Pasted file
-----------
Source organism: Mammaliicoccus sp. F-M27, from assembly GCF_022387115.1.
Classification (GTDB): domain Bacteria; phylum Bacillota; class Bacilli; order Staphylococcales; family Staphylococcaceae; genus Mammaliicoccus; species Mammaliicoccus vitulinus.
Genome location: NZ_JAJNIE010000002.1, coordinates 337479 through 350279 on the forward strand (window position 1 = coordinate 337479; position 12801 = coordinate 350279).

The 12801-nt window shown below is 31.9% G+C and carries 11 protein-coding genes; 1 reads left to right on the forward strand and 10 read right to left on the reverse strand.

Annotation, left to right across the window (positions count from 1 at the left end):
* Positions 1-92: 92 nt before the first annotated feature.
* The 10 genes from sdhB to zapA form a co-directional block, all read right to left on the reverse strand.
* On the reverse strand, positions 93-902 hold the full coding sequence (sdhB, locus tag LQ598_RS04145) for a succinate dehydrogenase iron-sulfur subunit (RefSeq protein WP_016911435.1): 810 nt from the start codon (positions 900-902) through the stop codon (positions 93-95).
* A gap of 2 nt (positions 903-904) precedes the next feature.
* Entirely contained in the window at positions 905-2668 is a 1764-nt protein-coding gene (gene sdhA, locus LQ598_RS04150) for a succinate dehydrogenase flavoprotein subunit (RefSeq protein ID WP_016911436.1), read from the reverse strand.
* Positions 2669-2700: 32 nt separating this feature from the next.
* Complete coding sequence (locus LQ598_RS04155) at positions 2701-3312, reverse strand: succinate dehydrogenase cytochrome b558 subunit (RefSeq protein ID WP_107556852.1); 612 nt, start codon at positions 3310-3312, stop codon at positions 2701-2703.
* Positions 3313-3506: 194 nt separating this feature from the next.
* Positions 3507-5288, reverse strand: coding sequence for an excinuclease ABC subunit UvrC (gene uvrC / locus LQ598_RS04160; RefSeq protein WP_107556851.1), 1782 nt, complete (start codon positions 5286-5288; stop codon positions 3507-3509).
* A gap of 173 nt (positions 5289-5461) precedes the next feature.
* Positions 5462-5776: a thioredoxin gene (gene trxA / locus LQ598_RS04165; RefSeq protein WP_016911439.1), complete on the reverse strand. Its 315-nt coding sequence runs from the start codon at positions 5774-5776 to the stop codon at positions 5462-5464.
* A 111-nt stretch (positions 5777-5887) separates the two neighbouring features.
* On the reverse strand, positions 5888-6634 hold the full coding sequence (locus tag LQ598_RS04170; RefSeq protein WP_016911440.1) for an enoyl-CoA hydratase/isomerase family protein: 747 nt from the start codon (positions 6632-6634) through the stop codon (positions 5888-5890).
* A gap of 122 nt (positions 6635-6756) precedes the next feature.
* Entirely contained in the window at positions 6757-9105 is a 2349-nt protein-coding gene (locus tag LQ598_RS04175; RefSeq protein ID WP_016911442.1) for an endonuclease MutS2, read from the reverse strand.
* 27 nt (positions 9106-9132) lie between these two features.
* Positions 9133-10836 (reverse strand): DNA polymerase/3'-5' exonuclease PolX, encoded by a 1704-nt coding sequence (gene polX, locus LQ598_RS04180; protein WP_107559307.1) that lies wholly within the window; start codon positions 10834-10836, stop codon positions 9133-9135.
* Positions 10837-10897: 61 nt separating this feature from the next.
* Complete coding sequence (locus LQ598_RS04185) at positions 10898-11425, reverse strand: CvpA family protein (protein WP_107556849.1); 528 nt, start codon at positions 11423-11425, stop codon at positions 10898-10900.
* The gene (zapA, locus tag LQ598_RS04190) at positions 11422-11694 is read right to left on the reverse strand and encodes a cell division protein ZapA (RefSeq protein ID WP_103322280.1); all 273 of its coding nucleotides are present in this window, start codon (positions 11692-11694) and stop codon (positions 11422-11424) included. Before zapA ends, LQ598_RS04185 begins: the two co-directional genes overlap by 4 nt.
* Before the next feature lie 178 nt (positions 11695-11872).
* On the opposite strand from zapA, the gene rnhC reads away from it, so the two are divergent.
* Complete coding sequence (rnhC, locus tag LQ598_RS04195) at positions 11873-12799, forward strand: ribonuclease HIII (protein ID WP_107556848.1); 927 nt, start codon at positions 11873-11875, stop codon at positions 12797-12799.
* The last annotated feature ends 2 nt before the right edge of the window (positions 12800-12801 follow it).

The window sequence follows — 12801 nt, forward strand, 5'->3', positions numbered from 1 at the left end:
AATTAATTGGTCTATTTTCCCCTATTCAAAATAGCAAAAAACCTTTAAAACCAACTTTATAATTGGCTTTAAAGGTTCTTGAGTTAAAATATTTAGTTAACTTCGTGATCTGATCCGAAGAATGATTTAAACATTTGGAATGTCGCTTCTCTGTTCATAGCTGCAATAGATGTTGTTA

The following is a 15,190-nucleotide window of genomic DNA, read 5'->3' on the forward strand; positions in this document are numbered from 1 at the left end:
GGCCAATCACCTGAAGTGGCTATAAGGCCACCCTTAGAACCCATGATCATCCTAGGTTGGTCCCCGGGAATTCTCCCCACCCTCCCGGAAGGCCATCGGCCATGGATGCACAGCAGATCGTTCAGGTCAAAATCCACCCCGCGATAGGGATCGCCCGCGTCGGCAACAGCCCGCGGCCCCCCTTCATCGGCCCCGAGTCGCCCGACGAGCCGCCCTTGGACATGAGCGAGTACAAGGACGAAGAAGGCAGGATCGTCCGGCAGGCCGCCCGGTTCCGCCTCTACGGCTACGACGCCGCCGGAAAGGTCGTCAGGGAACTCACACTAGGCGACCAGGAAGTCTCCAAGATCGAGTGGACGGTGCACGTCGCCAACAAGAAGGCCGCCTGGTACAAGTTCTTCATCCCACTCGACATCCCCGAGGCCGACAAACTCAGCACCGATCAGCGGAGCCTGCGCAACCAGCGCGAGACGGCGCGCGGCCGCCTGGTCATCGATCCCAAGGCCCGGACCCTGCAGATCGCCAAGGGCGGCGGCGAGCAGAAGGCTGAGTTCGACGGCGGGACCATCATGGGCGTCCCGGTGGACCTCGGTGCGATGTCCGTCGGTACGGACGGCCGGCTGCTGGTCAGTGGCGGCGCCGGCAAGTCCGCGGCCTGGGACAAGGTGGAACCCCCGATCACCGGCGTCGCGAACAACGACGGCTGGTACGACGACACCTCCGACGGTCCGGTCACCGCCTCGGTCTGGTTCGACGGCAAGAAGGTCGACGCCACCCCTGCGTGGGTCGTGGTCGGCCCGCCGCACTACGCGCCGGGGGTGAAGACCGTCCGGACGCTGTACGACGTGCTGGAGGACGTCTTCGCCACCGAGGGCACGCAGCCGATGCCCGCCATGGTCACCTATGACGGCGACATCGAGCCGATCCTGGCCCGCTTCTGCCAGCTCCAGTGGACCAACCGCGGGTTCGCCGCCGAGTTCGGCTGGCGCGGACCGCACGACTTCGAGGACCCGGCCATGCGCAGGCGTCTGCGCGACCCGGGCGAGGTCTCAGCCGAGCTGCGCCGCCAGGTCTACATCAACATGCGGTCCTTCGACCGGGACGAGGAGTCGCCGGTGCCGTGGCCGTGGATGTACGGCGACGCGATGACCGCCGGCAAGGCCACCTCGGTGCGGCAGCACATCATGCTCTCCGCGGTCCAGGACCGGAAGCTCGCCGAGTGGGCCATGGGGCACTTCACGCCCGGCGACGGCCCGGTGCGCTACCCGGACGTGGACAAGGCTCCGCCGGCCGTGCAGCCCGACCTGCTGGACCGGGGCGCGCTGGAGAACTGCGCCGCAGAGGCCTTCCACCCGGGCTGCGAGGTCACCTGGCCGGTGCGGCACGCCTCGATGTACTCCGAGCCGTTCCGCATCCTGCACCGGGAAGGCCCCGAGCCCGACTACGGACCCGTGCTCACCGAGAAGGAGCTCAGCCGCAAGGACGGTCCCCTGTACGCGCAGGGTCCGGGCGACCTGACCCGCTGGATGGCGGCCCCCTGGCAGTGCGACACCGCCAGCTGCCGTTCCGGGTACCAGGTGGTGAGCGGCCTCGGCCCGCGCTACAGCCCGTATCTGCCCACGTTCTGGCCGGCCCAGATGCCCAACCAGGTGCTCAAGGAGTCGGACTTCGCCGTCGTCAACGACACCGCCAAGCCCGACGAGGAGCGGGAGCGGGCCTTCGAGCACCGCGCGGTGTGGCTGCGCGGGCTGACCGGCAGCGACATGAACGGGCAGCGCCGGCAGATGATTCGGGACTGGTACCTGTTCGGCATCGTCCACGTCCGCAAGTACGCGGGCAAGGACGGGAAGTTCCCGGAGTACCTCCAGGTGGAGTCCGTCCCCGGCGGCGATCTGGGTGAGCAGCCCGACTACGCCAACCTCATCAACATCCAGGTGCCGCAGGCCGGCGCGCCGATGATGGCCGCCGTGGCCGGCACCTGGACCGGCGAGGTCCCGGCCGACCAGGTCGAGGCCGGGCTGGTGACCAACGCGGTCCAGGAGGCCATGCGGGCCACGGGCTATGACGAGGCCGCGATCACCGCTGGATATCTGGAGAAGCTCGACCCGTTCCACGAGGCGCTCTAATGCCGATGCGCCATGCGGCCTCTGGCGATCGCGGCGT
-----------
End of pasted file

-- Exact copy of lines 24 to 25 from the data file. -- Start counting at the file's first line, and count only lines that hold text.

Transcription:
* Complete coding sequence (locus LQ598_RS04185) at positions 10898-11425, reverse strand: CvpA family protein (protein WP_107556849.1); 528 nt, start codon at positions 11423-11425, stop codon at positions 10898-10900.
* The gene (zapA, locus tag LQ598_RS04190) at positions 11422-11694 is read right to left on the reverse strand and encodes a cell division protein ZapA (RefSeq protein ID WP_103322280.1); all 273 of its coding nucleotides are present in this window, start codon (positions 11692-11694) and stop codon (positions 11422-11424) included. Before zapA ends, LQ598_RS04185 begins: the two co-directional genes overlap by 4 nt.